The death of someone you love can often be derailing. All consuming.
Even weeks and months later, reminders of the loss can trigger a further cascade of confusion and pain. You want to move on but you can't and you know it's affecting your performance and relationships.
Welcome to the human race. All sentient people will occasionally experience moments when they are propelled into a cocktail of unpleasant grief emotions - and they will be, despite best intentions, derailing. Business people, in particular, feel they need to stand up tall, show some backbone, but in their hearts and minds, they want to curl into a ball. To their colleagues, they may seem anything from robotic and detached to overly emotional and intolerant. They are not, it seems, the same person, they used to be.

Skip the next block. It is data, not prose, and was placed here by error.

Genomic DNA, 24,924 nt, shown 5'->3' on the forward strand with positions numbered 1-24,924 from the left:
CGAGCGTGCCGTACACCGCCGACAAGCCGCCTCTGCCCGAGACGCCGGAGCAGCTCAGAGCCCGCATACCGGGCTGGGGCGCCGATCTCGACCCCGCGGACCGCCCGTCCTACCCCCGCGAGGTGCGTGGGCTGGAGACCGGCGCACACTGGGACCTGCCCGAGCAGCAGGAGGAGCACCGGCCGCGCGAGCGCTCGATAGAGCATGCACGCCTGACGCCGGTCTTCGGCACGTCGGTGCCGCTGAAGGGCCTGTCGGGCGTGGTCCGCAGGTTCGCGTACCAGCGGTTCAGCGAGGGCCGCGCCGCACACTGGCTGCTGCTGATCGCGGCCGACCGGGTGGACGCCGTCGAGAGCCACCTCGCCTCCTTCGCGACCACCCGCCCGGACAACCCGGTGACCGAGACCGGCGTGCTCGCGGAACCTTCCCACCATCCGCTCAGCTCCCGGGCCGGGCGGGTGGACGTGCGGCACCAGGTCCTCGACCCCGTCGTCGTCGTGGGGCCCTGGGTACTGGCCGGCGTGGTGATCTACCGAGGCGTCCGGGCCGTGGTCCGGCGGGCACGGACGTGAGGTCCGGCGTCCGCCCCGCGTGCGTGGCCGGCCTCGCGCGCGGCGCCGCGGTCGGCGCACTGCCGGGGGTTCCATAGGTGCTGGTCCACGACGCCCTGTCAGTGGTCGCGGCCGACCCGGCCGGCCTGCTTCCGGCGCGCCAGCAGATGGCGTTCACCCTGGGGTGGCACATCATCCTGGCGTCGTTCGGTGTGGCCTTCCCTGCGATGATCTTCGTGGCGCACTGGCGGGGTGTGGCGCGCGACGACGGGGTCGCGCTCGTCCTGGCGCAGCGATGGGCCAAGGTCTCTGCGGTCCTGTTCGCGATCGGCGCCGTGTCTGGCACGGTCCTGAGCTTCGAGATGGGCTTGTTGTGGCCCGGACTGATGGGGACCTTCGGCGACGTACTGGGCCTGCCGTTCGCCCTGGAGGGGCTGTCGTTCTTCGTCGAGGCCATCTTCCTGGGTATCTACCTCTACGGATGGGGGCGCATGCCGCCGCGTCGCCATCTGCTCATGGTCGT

When you encounter this situation in your business it's worth remembering that the situation is not a problem to be solved - it's not a client to be won, an invoice to be a chased or a product to be launched. The essence of humanity and how we respond to significant loss are varied and often an intense interaction of our hormones, creating unexpected and unpredictable responses.
So how then can one help colleagues who are experiencing grief? The following pointers might be helpful:
Over time, things will get better - the path to acceptance can be a long one and even then, sadness may remain. As a business, your support may be critical and one that will be appreciated by your colleague for years to come.
Chris Lorimer is a highly experienced business coach who helps those who are experiencing difficult circumstances, including bereavement. He is an accredited trainer and coach of Emotional Logic.
Chris Lorimer is an
experienced management consultant who has helped many owners, Directors and staff to achieve more.